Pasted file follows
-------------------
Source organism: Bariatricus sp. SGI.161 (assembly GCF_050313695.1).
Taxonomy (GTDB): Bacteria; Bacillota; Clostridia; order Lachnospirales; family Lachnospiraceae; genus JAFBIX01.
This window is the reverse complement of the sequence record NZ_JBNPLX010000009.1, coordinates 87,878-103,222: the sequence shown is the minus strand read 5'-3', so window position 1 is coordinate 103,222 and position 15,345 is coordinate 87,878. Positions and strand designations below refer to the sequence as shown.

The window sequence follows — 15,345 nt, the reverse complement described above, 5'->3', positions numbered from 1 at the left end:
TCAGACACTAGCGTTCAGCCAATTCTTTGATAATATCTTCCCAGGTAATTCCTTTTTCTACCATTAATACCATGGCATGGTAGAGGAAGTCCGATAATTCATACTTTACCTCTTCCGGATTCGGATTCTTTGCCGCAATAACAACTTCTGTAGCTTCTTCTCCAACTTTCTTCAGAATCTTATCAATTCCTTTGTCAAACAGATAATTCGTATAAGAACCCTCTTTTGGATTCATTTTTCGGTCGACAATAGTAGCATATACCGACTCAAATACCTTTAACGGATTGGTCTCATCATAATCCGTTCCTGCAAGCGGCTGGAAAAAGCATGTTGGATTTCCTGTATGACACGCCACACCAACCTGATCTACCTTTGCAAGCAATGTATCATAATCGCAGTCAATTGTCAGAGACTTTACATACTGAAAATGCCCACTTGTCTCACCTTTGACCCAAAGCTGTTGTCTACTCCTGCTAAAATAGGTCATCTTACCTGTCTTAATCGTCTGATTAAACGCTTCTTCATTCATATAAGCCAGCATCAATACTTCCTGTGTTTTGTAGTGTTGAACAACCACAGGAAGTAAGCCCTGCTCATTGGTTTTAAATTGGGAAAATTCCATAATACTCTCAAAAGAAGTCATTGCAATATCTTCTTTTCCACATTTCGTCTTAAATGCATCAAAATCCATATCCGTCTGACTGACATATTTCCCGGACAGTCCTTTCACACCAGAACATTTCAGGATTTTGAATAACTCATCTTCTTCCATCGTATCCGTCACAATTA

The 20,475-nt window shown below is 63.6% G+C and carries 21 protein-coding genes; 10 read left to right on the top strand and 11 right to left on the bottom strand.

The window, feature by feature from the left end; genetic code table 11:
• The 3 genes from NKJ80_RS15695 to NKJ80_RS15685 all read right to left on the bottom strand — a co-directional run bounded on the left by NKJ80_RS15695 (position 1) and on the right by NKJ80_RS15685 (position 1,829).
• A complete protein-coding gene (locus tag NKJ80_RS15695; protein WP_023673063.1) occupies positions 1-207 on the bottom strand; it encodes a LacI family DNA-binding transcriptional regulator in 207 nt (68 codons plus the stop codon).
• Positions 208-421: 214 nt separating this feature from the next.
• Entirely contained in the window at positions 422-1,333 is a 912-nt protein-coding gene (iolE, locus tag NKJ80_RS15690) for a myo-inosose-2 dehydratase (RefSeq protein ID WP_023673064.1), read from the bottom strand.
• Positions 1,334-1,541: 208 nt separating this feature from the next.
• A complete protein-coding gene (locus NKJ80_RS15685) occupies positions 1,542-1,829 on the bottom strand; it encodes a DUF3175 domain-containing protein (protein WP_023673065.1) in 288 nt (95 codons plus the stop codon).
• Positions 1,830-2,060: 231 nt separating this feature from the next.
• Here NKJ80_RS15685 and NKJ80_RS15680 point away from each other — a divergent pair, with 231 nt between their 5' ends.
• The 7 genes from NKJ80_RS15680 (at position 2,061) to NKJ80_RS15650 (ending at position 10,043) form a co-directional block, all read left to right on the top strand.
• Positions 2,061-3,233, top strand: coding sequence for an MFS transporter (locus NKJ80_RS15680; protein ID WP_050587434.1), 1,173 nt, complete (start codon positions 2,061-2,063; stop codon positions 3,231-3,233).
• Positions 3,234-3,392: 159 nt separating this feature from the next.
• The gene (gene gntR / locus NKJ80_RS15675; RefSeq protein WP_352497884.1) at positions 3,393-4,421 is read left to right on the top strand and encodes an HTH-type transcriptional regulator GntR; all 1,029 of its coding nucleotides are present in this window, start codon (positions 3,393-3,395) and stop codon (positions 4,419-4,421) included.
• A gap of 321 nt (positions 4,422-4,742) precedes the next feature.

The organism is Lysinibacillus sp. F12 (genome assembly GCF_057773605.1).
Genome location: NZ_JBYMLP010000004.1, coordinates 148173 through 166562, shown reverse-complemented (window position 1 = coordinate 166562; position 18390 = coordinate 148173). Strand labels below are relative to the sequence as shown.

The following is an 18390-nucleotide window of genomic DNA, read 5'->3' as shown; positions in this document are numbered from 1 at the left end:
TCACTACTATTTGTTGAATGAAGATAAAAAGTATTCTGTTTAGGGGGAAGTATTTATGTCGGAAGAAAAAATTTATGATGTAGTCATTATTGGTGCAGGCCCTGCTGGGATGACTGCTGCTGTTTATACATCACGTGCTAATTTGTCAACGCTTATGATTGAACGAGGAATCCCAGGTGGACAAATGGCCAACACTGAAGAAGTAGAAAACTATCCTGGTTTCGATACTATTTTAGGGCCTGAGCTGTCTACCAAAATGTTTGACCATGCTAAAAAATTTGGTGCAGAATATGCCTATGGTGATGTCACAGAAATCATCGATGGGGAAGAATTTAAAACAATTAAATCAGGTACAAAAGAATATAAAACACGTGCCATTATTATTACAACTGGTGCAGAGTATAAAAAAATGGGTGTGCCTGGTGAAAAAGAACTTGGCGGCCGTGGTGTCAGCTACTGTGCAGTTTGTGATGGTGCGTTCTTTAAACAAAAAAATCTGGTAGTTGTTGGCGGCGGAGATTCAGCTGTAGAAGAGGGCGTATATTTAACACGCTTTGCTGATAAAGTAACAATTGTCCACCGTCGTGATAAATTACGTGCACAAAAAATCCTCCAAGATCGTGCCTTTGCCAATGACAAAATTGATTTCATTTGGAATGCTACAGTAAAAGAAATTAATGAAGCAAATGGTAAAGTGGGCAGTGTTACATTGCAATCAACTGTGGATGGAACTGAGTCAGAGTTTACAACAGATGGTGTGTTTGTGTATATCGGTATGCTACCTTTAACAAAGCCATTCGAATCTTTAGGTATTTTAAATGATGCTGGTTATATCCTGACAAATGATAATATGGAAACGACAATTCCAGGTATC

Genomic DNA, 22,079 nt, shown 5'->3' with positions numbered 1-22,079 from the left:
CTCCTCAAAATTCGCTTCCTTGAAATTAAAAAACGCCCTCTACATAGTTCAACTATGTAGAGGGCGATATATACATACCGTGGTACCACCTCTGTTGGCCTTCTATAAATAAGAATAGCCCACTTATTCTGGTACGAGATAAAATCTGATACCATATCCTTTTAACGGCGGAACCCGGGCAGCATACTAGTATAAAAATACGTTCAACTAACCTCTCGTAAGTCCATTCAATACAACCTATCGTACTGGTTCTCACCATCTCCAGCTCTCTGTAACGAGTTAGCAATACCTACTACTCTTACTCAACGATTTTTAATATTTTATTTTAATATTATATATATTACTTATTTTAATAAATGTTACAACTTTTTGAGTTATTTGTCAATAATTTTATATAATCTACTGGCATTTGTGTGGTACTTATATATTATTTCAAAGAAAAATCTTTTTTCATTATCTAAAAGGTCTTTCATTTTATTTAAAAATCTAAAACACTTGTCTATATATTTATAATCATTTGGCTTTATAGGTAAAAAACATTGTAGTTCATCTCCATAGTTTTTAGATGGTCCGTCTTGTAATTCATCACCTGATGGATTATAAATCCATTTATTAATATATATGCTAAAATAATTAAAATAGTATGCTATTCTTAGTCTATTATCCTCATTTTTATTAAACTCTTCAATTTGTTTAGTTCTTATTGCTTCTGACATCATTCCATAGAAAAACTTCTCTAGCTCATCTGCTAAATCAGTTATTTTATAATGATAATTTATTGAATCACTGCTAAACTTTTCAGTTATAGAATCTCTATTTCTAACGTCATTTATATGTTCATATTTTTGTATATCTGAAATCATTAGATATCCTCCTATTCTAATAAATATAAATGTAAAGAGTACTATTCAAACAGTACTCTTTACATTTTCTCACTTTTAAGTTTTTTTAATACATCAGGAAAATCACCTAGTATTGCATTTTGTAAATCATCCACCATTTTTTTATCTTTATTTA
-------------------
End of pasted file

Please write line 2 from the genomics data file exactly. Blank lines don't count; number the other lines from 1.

Taxonomy (GTDB): Bacteria; Bacillota; Clostridia; order Lachnospirales; family Lachnospiraceae; genus JAFBIX01.